the radiation detectors are positioned whereupon one pixel of a radiation detector of the first set of radiation detectors and one pixel of a radiation detector of the second set of radiation detectors are spaced the first distance from each other in the first direction.
4. The system of claim 2, wherein:
each radiation detector includes a second plurality of pixels spaced from each other in the first direction; and
the second plurality of pixels is positioned laterally adjacent the first plurality of pixels.
5. The system of claim 4, wherein the first and second plurality of pixels of each radiation detector are arranged in an alternating or staggered pattern in the first direction.
6. The system of claim 1, wherein:
next to each space between adjacent radiation detectors of the first set of radiation detectors is positioned one radiation detector of the second set of radiation detectors; and
next to each space between adjacent radiation detectors of the second set of radiation detectors is positioned one radiation detector of the first set of radiation detectors.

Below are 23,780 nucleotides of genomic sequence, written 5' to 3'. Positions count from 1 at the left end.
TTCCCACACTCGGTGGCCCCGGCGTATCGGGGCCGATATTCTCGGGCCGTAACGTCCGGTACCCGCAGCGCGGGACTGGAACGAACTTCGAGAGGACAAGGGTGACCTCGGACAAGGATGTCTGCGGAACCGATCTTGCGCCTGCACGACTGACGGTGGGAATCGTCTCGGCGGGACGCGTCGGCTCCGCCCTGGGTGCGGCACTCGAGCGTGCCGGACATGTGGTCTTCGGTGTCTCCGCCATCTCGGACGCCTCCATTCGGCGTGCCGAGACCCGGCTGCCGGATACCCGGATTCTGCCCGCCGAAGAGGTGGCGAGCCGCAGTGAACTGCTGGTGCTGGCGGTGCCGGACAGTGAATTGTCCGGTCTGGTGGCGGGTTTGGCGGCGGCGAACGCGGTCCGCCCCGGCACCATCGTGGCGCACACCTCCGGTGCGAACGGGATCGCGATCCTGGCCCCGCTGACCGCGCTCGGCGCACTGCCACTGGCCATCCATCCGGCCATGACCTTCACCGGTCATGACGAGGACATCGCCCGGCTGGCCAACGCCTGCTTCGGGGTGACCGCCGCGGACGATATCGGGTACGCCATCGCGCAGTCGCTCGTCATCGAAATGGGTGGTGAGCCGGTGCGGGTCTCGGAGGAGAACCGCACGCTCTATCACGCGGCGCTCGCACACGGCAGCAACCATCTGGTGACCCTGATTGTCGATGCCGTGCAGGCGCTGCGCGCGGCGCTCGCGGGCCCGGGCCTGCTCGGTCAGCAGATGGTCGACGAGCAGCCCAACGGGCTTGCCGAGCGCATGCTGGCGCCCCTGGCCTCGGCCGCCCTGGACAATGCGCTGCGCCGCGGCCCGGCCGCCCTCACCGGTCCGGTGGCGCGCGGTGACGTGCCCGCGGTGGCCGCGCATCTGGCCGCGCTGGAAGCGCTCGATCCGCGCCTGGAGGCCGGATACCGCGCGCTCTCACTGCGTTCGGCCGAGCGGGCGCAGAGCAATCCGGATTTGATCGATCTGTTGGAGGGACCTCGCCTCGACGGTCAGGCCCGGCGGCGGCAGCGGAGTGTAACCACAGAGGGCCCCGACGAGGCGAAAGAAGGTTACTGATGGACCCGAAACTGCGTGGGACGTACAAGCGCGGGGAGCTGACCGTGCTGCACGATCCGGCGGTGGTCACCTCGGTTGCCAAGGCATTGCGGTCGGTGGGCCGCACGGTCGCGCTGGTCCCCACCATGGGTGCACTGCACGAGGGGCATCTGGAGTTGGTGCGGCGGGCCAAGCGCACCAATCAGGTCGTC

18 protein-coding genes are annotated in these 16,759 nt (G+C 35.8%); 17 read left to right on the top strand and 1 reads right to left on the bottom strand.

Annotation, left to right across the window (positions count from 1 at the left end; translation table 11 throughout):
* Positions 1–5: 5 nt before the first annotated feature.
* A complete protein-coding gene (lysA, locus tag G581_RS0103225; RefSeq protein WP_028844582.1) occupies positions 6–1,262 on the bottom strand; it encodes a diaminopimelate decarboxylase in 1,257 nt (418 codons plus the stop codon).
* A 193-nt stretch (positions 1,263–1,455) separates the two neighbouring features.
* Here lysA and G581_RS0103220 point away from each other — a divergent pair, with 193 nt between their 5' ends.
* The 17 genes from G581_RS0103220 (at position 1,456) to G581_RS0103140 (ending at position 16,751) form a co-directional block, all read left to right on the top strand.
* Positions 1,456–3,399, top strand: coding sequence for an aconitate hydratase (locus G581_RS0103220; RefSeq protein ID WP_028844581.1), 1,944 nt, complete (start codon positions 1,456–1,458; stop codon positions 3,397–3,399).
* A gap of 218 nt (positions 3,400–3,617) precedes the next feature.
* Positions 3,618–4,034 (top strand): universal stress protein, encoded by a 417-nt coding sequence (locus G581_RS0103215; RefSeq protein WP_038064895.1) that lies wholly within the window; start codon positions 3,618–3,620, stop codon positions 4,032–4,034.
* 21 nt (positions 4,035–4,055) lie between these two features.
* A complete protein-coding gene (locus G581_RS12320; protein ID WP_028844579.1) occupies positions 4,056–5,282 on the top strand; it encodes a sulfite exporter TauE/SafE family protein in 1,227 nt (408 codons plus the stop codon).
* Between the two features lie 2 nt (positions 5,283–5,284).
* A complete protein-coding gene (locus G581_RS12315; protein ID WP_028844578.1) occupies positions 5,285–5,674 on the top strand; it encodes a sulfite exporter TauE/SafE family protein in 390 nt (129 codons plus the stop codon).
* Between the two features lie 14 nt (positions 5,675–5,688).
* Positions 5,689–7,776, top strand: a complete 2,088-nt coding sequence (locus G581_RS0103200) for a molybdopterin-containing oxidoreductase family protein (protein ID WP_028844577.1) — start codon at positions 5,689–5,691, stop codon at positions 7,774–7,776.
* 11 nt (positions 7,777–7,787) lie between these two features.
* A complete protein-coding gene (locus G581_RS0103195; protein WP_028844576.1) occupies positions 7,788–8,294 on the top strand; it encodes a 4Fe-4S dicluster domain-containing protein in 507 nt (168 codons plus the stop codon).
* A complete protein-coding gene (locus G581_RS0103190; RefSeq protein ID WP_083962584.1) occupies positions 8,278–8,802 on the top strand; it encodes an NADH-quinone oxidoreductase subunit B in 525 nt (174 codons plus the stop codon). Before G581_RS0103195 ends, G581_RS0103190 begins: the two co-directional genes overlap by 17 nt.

7. The system of claim 6, wherein the extent or length of each space in the first direction is less than the extent or length in the first direction of the radiation detector positioned next to said space.
8. The system of claim 6, wherein the ends of each radiation detector positioned next to a space are positioned adjacent the radiation detectors that define the space.
9. The system of claim 1, further including a collimator having first and second sets of slots having a pattern corresponding to the pattern of the first and second sets of radiation detectors.
10. The system of claim 9, further including a radiation source operative for outputting radiation, wherein the collimator is positioned in a path of output radiation such that each radiation detector receives radiation from the radiation source via one slot of the collimator.
11. The system of claim 10, further including:
a transport system for translating a specimen in a direction laterally to the first direction between the radiation source and the radiation detectors; and
a controller operative for acquiring the output of each radiation detector and for forming from said acquired output a composite image of the passage of radiation through the object.